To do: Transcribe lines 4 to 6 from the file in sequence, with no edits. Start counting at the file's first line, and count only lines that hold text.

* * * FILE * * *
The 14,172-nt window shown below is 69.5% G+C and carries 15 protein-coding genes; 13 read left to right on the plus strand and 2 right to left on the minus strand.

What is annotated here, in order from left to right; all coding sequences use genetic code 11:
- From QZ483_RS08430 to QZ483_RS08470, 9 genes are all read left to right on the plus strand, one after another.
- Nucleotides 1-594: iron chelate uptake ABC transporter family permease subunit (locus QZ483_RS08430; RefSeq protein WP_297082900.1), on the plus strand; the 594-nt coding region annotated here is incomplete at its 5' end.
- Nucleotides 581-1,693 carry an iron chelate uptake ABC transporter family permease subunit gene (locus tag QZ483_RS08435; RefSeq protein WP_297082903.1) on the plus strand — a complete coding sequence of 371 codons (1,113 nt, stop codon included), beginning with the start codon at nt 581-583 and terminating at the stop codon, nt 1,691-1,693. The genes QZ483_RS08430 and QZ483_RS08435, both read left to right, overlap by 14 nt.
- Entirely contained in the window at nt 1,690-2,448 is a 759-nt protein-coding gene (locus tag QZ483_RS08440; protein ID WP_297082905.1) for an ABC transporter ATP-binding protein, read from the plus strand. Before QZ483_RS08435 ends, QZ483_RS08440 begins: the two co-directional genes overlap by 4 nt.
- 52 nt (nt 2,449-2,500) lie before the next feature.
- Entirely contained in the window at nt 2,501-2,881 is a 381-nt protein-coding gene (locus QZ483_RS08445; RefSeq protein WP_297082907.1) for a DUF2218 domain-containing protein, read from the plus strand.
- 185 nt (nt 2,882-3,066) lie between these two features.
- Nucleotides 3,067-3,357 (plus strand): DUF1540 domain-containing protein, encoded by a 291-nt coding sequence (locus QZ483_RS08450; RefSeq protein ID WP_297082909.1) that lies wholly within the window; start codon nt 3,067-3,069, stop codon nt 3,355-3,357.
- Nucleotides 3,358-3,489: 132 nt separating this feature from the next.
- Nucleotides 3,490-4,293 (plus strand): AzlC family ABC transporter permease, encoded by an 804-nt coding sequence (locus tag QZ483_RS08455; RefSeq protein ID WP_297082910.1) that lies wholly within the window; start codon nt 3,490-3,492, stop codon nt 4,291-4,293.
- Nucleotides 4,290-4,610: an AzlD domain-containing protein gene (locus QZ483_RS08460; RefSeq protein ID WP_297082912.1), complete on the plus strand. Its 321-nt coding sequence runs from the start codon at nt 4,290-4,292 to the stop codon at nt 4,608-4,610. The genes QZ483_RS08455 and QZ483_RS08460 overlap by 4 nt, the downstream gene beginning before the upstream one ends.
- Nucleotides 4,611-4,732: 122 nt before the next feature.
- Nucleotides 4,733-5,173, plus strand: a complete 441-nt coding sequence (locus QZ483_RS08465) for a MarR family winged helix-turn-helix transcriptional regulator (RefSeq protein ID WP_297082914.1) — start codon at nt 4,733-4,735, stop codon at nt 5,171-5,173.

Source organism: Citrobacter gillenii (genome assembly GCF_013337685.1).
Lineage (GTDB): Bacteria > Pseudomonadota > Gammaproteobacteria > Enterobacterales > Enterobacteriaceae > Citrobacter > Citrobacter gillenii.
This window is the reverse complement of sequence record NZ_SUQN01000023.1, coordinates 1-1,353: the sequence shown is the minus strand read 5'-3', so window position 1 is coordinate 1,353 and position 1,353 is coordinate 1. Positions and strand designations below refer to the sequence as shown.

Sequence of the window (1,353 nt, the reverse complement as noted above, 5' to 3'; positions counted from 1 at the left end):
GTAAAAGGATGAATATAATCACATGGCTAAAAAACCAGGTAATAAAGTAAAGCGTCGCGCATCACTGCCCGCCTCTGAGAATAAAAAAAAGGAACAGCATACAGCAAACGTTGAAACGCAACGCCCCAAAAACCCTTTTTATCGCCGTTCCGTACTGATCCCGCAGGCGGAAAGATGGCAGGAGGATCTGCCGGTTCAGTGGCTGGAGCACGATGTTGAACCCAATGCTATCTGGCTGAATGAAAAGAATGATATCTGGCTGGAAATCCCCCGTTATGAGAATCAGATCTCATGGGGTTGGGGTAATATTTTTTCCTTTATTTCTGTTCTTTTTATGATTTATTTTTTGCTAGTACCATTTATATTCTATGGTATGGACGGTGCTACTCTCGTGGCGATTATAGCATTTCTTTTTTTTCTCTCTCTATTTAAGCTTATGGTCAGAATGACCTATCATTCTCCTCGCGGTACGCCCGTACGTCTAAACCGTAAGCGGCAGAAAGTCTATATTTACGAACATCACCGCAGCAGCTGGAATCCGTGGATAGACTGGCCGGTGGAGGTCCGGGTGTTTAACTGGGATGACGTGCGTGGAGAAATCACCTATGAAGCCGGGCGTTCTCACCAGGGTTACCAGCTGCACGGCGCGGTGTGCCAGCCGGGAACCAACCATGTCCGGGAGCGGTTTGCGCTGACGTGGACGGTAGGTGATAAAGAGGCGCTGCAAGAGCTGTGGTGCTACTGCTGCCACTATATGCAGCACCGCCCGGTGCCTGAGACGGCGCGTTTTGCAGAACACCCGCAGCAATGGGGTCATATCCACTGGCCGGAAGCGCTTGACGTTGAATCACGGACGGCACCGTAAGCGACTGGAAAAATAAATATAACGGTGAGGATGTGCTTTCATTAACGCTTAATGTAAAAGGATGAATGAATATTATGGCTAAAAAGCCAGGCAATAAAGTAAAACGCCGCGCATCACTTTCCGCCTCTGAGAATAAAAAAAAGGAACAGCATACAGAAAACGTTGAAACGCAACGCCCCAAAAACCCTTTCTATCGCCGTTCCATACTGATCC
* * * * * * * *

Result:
- Nucleotides 1-594: iron chelate uptake ABC transporter family permease subunit (locus QZ483_RS08430; RefSeq protein WP_297082900.1), on the plus strand; the 594-nt coding region annotated here is incomplete at its 5' end.
- Nucleotides 581-1,693 carry an iron chelate uptake ABC transporter family permease subunit gene (locus tag QZ483_RS08435; RefSeq protein WP_297082903.1) on the plus strand — a complete coding sequence of 371 codons (1,113 nt, stop codon included), beginning with the start codon at nt 581-583 and terminating at the stop codon, nt 1,691-1,693. The genes QZ483_RS08430 and QZ483_RS08435, both read left to right, overlap by 14 nt.
- Entirely contained in the window at nt 1,690-2,448 is a 759-nt protein-coding gene (locus tag QZ483_RS08440; protein ID WP_297082905.1) for an ABC transporter ATP-binding protein, read from the plus strand. Before QZ483_RS08435 ends, QZ483_RS08440 begins: the two co-directional genes overlap by 4 nt.